Estimating proportions of units with a given characteristic for small areas using small area estimation (SAE) techniques is a common problem in survey research. The direct survey estimates, usually based on area-specific sample data, are very imprecise or even unavailable due to the small or zero sample sizes in the areas. In order to provide precise estimates, a variety of model-dependent techniques, using Bayesian and frequentist approaches, have been developed. Among those, empirical best prediction (EBP) and hierarchical Bayes (HB) methods relying on mixed models have been considered for estimating small area proportions.
Mixed models can be broadly classified as area or unit level models in SAE. When an area level model is used to produce estimates of proportions for small areas, it is commonly assumed that the survey weighted proportion for each sampled small area has a normal distribution and that the sampling variance of this proportion is known. However, these assumptions are problematic when the small area sample size is small or when the true proportion is near 0 or 1. In addition, normality is commonly assumed for the random effects in area level and unit level mixed models. However, this assumption maybe violated for some cases.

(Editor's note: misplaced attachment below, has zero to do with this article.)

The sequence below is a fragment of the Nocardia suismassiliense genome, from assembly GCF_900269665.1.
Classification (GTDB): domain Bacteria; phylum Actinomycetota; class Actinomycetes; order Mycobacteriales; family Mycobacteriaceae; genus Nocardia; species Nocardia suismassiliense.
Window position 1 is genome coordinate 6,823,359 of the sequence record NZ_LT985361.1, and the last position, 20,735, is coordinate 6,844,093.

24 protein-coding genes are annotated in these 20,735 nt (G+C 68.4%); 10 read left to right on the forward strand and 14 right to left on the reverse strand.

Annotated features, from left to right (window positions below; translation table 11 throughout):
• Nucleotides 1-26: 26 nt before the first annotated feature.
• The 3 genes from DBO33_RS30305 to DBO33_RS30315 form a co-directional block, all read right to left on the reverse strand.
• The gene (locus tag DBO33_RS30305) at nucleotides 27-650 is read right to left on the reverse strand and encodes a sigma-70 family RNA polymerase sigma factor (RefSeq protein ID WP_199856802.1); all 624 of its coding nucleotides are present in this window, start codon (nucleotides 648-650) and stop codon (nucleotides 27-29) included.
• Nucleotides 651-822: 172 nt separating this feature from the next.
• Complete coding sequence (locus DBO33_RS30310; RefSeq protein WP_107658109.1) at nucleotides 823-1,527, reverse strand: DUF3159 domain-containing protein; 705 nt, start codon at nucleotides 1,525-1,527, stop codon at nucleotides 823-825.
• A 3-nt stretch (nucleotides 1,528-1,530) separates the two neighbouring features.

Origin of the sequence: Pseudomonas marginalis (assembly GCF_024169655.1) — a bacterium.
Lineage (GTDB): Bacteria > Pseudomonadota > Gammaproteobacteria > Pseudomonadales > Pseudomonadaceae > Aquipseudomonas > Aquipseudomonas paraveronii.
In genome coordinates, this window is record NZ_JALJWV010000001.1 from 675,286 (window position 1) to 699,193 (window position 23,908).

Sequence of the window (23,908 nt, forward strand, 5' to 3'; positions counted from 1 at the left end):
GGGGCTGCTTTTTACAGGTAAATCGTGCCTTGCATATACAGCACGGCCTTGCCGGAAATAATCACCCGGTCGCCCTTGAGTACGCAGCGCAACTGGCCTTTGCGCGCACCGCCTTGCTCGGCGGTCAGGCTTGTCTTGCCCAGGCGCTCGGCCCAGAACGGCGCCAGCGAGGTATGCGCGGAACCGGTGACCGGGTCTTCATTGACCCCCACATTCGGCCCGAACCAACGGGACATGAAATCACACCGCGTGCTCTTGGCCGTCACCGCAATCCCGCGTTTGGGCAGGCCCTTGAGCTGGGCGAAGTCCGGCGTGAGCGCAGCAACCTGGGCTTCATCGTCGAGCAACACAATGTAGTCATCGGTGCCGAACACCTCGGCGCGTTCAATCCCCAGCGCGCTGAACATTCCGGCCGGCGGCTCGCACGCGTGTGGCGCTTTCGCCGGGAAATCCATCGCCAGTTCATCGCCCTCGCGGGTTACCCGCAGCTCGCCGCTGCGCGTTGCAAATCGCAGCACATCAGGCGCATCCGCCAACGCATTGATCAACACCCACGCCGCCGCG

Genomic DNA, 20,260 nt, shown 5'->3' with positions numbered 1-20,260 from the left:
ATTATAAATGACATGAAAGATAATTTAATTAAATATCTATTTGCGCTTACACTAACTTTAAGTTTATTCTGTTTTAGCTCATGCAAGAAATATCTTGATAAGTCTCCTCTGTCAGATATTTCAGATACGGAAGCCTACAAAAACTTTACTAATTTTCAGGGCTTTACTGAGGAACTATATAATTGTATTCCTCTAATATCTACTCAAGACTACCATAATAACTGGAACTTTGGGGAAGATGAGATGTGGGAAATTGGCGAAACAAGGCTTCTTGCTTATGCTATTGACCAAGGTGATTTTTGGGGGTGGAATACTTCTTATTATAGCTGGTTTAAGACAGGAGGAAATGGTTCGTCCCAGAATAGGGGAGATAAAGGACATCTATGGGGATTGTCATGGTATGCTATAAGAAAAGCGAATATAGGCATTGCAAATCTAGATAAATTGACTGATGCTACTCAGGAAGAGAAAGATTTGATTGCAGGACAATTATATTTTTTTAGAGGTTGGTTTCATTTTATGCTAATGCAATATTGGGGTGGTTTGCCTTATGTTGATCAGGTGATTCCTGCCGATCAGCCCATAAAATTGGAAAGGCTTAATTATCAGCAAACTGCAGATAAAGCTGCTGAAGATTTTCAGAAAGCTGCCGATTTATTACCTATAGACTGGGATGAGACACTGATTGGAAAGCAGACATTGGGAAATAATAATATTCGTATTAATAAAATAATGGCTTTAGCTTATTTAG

To address those issues, in this dissertation, we first explore some alternatives to the well-known Fay-Herriot area level model. The aim is to consider models that are appropriate for survey-weighted proportions and can capture different sources of uncertainty, including the uncertainty that arises from the estimation of the sampling variances of the design-based estimators. Then we develop an adaptive HB method for SAE using data from a simple stratified design. The main goal is to relax the usual normality assumption for the random effects and instead determine the distribution of the random effects adaptively from the survey data. The Jiang-Lahiri type frequentist's alternative to the hierarchical Bayesian methods is also developed. Finally we propose a generalized linear mixed model that is suitable for binary data collected from a two-stage sampling design.
|Commitee:||Kalton, Graham, Rust, Keith, Smith, Paul, Valliant, Richard|
|School:||University of Maryland, College Park|
|School Location:||United States -- Maryland|
|Source:||DAI-B 70/06, Dissertation Abstracts International|
|Keywords:||Beta distribution, Exponential power distribution, Hierarchical Bayes, Proportions, Random effects, Small area estimation|
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